Thursday, April 30, 2009

Framing Art in Florence Italy

Cari Amici (Dear Friends),

Ciao! Preparing for an art exhibit is often stressful. It was so in my recent case while preparing for my first solo art exhibit in Florence, Italy. In my case, I was trying to create too many works in too short a time. And I do not see the point in putting an artwork in a frame if she is just not ready to be seen yet. Canceling any semblance of a social life and working lots of extra hours is one thing. Lowering my standards is quite another.

In the end, I removed two intended drawings from my exhibit. I will finish them as soon as I slow down some more. But it was also during this period that I met Lili Baehr. Her daughter Evy is studying photography in Florence and Lili had a dream to come here, too. She became one of my blog readers and rented the best apartment that I have seen in Florence to date. We have connected off and on while her month-long visit is ongoing. I met her friends Lauren and Shirley, and spent several occasions with her sister Lucrecia.


Lili and Lucrecia walked all the way out of the central part of Florence to where I live, only to catch me rushing about. They got a quick tour of my working space and then graciously helped me carry artworks to my framer, Massimo Fossi on Via della Pergola.



So, how about that? Go to meet an artist and you get put to work immediately! Lili thought to take these images of me with Massimo. And I was pleased that they loved my drawings. “Enough!” seemed to draw Lili’s attention again and again. I am grateful that my work has gotten so much high praise (from Lili and Lucrecia, as well as others since that day). Thank you so much.

If you would like to see my solo art exhibit online, click here:
http://borsheimarts.com/lightfromdarkness.htm


Also, an interesting Article: Life, The Brain, and Longevity:

http://women.timesonline.co.uk/tol/life_and_style/women/article6163496.ece


Sunday, April 26, 2009

Cultural Week Italy



Cari Amici (Dear Friends),

Today marks the last day of Cultural Week, when all of the state-run museums in Italy are free to enter. Because I have not slowed down since my exhibit opened ten days ago, I did not find out about this until it was already happening. I have delayed most of my schedule so that I could visit as many museums in Florence as possible.

I wanted to head over to the Boboli Gardens (having spent over five hours in the Palazzo Pitti two or three days ago), but it is raining now. Work calls and my laptop is full, so I cannot download more images until I remove lots from my files.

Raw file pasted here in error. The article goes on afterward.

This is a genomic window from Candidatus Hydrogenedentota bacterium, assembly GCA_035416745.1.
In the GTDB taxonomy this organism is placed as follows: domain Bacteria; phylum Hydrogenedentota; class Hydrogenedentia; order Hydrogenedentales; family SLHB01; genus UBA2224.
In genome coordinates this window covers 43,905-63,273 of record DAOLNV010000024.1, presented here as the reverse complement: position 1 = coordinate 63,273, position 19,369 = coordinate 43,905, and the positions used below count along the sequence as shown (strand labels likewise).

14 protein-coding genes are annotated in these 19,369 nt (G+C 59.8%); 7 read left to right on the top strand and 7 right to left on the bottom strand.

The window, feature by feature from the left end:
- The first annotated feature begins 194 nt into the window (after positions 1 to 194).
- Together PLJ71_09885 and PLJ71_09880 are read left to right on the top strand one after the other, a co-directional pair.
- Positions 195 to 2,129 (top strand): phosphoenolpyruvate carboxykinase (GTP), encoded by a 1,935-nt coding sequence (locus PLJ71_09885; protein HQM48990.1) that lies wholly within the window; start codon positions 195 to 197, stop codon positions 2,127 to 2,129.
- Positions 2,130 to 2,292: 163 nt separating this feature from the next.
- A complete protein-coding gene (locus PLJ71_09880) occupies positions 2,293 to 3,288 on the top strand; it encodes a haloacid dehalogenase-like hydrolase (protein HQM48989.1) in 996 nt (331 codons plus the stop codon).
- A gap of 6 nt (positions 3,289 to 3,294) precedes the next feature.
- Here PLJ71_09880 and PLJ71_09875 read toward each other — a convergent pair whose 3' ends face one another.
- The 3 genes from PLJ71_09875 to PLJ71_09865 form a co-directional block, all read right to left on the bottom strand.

So, I will just leave you with a little bit of humor. This first image I took of a painting of walleyed boobs. I often tell my anatomy students that breasts do NOT consist of a grapefruit cut in half and glued onto the body. And they are NOT headlights, beaming straight ahead, since they lie on the curving egg-shaped form of the rib cage. So, perhaps you can see why I would enjoy this image of an artist taking the opposite extreme.

This painting titled “Portrait of a Woman” is housed in the Accademia in Florence, Italy, not too far from the famous “David” marble sculpture by Michelangelo. The label says something about Ghirlandaio, Michelangelo’s original teacher, but I cannot make it out and it could be from his school, not the maestro himself.

Or how about this one titled “Sant’Agata” by the Scuola Fiorentina, Del Sec. XVII and currently on exhibit in the Pitti Palace? I do not know the story of this particular saint, but “Boobs on a Platter” would be a working title for me. And who said that everything has already been done before? Hmmmm.

La Galleria dell’Accademia also houses many of Florence’s original plaster (gesso) sculptures that were later translated into marble. I love the expression of sorrow of this next artwork and decided that she was perfect for this blog post as she intently gazes forward (towards the “Portrait of a Woman”?) with much . . . empathy.

I was thrilled when a man asked me if I spoke French and could explain to him what the black dots on all of these gessos were. They are, in fact, measuring points. You will see them on all of the high points in a sculpture. The original gesso is placed on a board that corresponds to the proportions of the marble block to be carved. From a fixed point (such as a corner), the artisans will measure height, width, and depth to the black dot on the plaster sculpture and drill into the marble just short of the corresponding position. Once most of the marble is removed, the sculptor can recreate the art with better accuracy.

More about my museum experiences later. A dopo . . .


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